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Whistleblowing and self-reporting
Are whistleblowers protected in your jurisdiction?
First, applicable regulation does not impose any obligation (on companies) to have a whistleblowing system in place. However, companies can implement such a system if they wish.
The implementation of a whistleblowing process in French companies is subject to:
- prior consultation of the work council of the company (if applicable);
- prior notification of the employees on an individual basis; and
- notification to the Data Protection Authority.
Notification to the Data Protection Authority can take the form of a standard notification or simplified notification – which is easy and fast to obtain, provided that the system is subject to specific conditions, such as restrictions on the handling of anonymous reports or limitations on the scope of the whistleblowing system, which should be limited to:
- finance, accounting and banking (for financial institutions);
- the fight against corruption, antitrust law, discrimination and work harassment;
- compliance with health, hygiene and safety in the workplace; and
- protection of the environment.
Second, the existing legal framework does not contemplate a legal status for whistleblowers. However, an employee who uses the whistleblowing system in good faith is offered protection under Article L1132-3-3 of the Labour Code and cannot be terminated or disciplined for providing information about a criminal offence. The employee cannot be punished even if the reported information turns out to be false.
In general, any retaliation against an employee based on his or her reporting will be considered as not having real and serious grounds and will result in the employee claiming damages from the company.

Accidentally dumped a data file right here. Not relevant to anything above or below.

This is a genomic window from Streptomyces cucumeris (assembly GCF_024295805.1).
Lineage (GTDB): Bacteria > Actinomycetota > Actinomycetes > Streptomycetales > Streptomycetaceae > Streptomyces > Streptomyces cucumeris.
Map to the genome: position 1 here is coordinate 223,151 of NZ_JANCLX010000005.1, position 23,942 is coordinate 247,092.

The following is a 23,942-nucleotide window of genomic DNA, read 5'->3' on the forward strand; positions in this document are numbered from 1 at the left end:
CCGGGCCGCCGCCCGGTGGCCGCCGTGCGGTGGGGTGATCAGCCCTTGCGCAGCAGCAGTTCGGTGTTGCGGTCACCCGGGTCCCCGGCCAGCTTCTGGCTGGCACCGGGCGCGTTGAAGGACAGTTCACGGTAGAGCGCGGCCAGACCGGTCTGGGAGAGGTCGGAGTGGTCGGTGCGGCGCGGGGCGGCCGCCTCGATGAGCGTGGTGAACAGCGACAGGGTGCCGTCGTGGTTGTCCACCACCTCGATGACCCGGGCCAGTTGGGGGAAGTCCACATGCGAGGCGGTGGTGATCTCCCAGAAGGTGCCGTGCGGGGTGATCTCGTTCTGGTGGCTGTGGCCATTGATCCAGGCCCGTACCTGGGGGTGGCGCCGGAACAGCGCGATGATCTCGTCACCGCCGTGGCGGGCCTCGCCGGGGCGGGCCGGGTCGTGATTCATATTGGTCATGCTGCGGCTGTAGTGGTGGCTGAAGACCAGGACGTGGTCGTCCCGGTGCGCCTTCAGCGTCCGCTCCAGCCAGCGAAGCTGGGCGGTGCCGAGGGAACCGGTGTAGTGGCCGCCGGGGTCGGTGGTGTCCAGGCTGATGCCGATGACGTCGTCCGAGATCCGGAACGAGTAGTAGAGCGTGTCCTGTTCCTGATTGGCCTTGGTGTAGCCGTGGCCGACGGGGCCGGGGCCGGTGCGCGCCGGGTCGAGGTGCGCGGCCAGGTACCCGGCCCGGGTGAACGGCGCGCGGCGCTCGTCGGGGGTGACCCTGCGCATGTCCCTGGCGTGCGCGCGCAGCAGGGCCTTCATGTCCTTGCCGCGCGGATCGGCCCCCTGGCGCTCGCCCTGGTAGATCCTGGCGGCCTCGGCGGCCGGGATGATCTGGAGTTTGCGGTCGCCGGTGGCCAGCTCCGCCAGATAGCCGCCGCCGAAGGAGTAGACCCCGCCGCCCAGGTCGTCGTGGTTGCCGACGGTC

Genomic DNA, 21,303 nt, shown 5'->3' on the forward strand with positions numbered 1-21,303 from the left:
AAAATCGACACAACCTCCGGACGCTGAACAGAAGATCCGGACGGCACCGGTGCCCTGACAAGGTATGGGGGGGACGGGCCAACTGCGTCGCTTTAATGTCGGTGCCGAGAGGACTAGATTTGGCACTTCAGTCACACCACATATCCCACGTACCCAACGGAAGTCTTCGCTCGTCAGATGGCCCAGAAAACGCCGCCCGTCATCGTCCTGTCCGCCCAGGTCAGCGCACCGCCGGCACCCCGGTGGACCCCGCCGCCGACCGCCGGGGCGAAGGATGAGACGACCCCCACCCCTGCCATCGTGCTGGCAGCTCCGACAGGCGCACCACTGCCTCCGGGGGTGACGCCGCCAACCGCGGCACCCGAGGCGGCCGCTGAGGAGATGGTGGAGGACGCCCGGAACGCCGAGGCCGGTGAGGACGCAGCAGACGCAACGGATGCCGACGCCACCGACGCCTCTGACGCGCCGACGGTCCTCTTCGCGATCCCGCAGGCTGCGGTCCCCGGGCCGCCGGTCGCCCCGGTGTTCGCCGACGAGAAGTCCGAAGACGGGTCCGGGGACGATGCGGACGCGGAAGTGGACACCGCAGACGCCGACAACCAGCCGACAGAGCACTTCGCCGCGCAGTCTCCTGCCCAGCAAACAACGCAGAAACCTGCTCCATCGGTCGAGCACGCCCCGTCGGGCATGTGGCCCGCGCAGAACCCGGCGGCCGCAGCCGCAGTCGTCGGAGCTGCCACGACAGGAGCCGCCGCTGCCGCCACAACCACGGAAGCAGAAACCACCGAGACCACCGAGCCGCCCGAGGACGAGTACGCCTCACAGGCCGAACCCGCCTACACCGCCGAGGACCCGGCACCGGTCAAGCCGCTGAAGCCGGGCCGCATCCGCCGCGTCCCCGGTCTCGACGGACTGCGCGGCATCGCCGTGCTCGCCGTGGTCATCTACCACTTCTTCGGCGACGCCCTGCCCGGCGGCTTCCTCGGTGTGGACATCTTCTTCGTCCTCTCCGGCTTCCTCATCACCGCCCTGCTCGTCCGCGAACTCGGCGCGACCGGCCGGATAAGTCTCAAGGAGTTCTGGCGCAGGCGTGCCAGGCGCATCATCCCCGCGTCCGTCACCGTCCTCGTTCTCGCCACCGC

Both the absence of whistleblower status and French cultural specificities can be seen as major obstacles that have caused ethical hotlines to be disregarded by French employees. This is about to change with the draft legislation on corruption (Loi Sapin II) which intends to create a clear legal status for whistleblowers. They would also be eligible for free legal assistance under the foreseen status.
Is it common for leniency to be shown to organisations that self-report and/or cooperate with authorities? If so, what process must be followed?
Because of cultural differences with the common law system in the United Kingdom, the French legal system is not keen on encouraging self-reporting. It is therefore unusual for companies to voluntarily report an offence to the French public prosecutors or regulatory authorities.
The only field where French law has allowed leniency programmes is in antitrust matters. Like in the United States, companies in France can report cartel activity to the French authorities in order to avoid or reduce penalties. Under the French system, the company which is the first to report cartel activity that the authority is not already aware of can benefit from total immunity. Other companies which wish to report illegal activity and cooperate with the French authorities can be offered a fine reduction.
In relation to corruption, there is no such leniency programme in the existing legal framework, nor is one contemplated. This topic has not been part of the discussion for the new legislation on corruption.
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